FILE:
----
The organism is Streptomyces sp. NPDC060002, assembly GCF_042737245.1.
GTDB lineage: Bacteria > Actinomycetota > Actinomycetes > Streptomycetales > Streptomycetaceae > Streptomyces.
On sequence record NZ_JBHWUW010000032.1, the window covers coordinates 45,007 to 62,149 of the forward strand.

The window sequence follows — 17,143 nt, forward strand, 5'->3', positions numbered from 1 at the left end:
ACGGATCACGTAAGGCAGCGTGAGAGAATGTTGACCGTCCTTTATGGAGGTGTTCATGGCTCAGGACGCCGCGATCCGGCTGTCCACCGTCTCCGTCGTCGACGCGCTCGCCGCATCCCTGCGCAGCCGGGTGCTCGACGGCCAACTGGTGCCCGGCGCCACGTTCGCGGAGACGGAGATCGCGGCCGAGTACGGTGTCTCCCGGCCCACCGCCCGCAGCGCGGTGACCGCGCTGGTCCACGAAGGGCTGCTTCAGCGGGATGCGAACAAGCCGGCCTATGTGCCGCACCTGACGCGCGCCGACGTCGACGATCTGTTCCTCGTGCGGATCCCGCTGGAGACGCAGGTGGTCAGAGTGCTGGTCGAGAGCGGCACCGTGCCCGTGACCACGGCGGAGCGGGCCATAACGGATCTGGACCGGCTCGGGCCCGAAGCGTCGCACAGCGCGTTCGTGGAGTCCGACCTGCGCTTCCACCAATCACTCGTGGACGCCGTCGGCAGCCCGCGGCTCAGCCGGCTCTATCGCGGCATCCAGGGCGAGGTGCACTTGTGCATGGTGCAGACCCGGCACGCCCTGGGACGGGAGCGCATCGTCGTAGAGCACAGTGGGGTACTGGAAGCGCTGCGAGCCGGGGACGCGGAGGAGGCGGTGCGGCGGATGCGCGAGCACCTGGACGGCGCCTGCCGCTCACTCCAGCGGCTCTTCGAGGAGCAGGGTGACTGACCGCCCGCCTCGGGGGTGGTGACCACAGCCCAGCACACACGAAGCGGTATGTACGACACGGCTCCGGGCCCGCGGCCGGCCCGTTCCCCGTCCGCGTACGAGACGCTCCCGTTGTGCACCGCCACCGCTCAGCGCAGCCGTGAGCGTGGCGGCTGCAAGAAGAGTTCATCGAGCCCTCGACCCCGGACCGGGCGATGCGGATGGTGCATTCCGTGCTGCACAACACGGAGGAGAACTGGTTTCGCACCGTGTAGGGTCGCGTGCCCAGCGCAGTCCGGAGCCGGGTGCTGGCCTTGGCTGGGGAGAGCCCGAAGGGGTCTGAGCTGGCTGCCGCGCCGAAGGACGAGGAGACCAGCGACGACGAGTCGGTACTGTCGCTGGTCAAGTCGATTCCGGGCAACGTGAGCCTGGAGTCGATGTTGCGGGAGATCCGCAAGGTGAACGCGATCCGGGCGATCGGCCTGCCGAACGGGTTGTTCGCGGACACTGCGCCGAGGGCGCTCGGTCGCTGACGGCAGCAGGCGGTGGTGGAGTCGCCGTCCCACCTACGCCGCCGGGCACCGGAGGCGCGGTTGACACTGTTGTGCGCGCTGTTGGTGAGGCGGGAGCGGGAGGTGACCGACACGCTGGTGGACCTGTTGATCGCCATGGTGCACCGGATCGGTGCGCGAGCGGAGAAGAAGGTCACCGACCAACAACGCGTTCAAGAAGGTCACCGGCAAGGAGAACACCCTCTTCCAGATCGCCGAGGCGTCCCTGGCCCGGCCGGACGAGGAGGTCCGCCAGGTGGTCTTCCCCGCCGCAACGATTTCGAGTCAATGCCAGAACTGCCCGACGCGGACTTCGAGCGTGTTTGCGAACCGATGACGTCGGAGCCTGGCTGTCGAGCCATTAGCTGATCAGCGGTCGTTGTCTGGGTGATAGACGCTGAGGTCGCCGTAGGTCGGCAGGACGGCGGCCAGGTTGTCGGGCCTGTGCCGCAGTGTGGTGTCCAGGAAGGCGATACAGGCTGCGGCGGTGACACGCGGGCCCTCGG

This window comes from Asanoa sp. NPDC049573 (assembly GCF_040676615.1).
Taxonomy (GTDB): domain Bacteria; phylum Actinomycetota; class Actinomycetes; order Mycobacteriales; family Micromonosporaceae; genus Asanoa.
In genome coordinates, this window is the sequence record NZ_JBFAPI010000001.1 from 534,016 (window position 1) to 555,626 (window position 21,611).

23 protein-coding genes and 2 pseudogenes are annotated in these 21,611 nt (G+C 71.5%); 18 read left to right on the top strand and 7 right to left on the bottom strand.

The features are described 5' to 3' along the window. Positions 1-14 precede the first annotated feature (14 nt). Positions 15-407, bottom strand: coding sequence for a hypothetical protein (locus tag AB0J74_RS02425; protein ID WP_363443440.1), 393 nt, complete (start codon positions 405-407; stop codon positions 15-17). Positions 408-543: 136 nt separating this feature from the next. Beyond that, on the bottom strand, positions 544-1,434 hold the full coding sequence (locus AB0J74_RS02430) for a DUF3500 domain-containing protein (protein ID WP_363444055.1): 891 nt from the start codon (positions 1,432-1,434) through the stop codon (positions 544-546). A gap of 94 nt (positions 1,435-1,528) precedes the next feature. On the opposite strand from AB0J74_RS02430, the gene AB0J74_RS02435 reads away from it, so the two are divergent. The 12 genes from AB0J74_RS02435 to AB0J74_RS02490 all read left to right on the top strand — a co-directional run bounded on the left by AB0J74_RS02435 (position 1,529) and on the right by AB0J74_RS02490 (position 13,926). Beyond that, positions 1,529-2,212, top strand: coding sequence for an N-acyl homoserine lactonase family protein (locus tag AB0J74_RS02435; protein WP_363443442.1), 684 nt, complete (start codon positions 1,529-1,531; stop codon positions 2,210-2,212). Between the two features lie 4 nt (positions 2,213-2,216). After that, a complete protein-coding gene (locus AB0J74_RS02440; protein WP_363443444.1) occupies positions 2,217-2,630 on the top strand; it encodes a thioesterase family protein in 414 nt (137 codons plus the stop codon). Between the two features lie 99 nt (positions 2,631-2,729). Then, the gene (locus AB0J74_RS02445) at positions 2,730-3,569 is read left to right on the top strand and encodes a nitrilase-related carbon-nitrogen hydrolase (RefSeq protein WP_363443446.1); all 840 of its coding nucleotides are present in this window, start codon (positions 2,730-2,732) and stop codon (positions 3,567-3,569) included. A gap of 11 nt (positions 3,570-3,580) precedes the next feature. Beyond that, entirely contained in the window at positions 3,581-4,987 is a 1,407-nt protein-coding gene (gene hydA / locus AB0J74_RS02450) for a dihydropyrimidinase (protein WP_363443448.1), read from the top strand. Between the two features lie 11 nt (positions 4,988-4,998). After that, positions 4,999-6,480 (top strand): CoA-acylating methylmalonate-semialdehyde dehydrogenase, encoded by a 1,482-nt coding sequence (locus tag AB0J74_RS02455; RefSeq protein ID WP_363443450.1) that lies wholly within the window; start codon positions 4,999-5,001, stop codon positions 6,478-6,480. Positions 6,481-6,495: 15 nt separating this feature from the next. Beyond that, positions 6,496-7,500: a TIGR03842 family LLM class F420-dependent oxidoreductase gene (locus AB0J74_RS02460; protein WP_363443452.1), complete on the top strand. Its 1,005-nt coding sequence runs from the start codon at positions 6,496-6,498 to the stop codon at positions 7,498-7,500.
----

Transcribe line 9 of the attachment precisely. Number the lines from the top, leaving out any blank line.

23 protein-coding genes and 2 pseudogenes are annotated in these 21,611 nt (G+C 71.5%); 18 read left to right on the top strand and 7 right to left on the bottom strand.